As shown in FIG. 1B. A contact layer 30 are formed in areas, where the n-type layer 2 is exposed, at both sides (upper and lower sides in FIG. 1B) of the line of optical-to-electric converter formed by the photodiodes 10A to 10C. The contact layer 30 has a two-layer structure formed by a AuGe layer and a Au layer and is ohomically connected to the n-type layer 2. A coplanar electrode 31 formed on the surface of the semiconductor substrate 1 is connected to the contact layer 30.

FIG. 2 is a cross-sectional view illustrating the details of the optical-to-electric converter shown in FIG. 1A. Each of the photodiodes 10A to 10C has a three-layer structure including a light receiving layer 3 formed of undoped InGaAs with a thickness of 0.06 to 0.3 μm, a p-type layer 4 formed of p-type InP with a thickness of about 2 μm, and a cap layer 5 formed of p-type InGaAs with a thickness of 0.05 μm, disposed in this order. A contact layer 16 is formed on the p-type layer 5 of each photodiode 10A to 10C.

Conductive elements 19A to 19C are disposed on the respective contact layers 16 of the first to third-stage photodiodes 10A to 10C such that conductive elements 19A to 19C are ohmically connected to the respective contact layers 16. The conductive element 19A at the first stage and the conductive element 19B at the second stage are connected to each other by a conductive thin wire 20A. The conductive element 19B at the second stage and the conductive element 19C at the third stage are connected to each other by a conductive thin wire 20B. The conductive element 19C at the third stage and the pad 21 are connected to each other by a conductive thin wire 20C. The conductive thin wires 20A to 20C are formed so as to extend in the air above the semiconductor substrate 1. The conductive thin wires 20A to 20C and the n-type layer 2 form an electric signal transmission line.

From the tapered optical waveguide 11A, an optical signal is input to the light receiving layer 3 of the first-stage photodiode 10A. After passing through the light receiving layer 3 of the first-stage photodiode 10A, the optical signal further passes through the interconnecting optical waveguide 11B, the light receiving layer 3 of the second-stage photodiode 10B, the interconnecting optical waveguide 11C, and the light receiving layer 3 of the third-stage photodiode 10C, from one to another. When the optical signal passes through the light receiving layers 3 of the photodiodes 10A to 10C, part of the optical signal is converted into an electric signal.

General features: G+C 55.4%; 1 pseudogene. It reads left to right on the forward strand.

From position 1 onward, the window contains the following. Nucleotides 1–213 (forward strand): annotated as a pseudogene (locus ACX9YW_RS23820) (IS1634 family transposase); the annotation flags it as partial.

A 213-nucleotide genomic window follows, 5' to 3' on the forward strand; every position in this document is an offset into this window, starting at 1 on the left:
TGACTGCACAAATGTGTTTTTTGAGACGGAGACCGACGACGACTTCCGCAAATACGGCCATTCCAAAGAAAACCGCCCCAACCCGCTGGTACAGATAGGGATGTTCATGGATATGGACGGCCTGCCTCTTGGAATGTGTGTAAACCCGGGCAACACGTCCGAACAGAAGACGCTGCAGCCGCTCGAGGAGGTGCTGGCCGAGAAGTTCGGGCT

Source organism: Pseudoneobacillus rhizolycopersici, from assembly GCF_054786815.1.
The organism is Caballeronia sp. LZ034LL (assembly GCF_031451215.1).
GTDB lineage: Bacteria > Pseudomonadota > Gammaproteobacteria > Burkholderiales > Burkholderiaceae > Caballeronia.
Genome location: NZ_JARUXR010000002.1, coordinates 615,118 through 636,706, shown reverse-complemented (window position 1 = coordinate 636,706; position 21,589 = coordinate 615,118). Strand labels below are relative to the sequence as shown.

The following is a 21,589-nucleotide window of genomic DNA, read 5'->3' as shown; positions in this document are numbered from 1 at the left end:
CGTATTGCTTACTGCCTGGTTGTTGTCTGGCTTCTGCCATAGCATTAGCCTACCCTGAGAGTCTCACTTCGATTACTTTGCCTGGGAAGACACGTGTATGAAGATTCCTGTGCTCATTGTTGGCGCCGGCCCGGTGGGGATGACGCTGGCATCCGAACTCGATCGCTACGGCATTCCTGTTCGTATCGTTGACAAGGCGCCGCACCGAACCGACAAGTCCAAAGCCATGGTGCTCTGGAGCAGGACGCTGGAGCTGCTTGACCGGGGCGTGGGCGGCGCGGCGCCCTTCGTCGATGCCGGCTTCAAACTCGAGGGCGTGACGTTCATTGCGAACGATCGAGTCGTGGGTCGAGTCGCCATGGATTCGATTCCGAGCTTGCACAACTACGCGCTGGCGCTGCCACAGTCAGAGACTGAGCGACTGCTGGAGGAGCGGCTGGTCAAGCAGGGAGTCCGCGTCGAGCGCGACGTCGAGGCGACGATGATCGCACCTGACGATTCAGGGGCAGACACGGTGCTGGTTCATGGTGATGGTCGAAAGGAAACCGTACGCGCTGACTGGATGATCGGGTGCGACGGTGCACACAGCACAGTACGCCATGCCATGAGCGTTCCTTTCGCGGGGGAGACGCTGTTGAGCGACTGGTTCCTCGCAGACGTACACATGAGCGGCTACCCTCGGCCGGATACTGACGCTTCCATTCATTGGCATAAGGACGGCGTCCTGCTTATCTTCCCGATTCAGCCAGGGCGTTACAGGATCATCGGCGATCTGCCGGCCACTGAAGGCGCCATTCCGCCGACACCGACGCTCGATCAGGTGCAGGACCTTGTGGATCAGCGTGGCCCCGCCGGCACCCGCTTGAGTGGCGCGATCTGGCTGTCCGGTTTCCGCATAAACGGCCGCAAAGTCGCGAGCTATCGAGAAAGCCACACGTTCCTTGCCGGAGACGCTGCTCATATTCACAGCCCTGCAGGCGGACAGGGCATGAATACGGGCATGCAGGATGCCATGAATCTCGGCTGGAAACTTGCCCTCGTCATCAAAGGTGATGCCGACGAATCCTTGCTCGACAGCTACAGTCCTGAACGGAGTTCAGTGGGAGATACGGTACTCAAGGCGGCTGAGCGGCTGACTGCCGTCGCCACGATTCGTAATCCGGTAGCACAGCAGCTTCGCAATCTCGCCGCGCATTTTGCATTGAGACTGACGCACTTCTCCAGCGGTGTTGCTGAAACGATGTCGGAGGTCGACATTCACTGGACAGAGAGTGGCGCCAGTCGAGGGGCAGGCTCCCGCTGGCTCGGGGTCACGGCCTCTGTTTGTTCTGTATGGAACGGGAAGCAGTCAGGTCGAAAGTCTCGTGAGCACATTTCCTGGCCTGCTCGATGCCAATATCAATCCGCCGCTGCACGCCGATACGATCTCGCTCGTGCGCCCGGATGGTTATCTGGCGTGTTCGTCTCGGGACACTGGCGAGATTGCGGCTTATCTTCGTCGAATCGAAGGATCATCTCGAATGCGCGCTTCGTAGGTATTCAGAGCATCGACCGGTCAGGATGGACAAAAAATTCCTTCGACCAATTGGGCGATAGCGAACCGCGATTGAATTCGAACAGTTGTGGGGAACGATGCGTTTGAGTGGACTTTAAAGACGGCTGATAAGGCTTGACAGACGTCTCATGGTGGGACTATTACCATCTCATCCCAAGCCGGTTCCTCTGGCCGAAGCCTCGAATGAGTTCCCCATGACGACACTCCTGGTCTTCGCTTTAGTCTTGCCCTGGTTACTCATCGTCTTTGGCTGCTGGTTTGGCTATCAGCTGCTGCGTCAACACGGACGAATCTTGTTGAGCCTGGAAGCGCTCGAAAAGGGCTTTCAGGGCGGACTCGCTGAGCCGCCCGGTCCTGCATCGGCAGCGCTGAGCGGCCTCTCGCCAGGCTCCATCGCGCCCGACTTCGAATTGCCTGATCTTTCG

The electric signal generated by the first-stage photodiode 10A propagates through the conductive thin wire 11A and joins with the electric signals generated by the photodiodes 10B and 10C at the second and third stages. The resultant electric signal further propagates until reaching the pad 21. By matching the propagation velocity of the optical signal traveling along the interconnecting optical waveguides 11B and 11C with the propagation velocity of the electric signal traveling along the conductive thin wires 11A and 11B, a high conversion efficiency can be achieved.

FIG. 3 is an equivalent circuit of the semiconductor light receiving device according to the first embodiment. The thee photodiodes 10A to 10C are represented by capacitors C, the conductive thin wires 11A to 11C are represented by inductors L, and the n-type layer 2 is represented by a single interconnection line. In general, an electric circuit 40 having an input impedance of 50 Ω at a following stage is connected between the pads 21 and 31. To connect such an electric circuit, it is desirable that the electric signal transmission line formed by the capacitors C and the inductors L be designed to have a characteristic impedance of 50Ω.

This electric signal transmission line can be regarded as a transmission line formed by cascading several unit segments (three unit segments, in this first embodiment) each consisting of one photodiode and one conductive thin wire. The length of the unit segment is at most 100 μm. Therefore, if the frequency of the electric signal being propagated is assumed to be 80 to 160 GHz, each the unit segment can be regarded as a lumped-constant circuit.

The characteristic impedance of a transmission line is discussed below. If the characteristic impedance of the transmission line shown in FIG. 3 is denoted by Z, and the angular frequency of the electric signal is denoted by ω, then the characteristic impedance Z is given by
Z=iωL/2+(L/C−ω 2 L 2/4)1/2  (1)
Within the operating frequency region, the second term in an expression of a square root of the real part of equation (1) can be neglected. Therefore, the characteristic impedance can be approximated as (L/C)1/2. Therefore, if
(L/C)1/2=50  (2)
is satisfied, attenuation and reflection of the high-frequency electric signal are suppressed, and the electric signal is efficiently transmitted to the electric circuit at the following stage.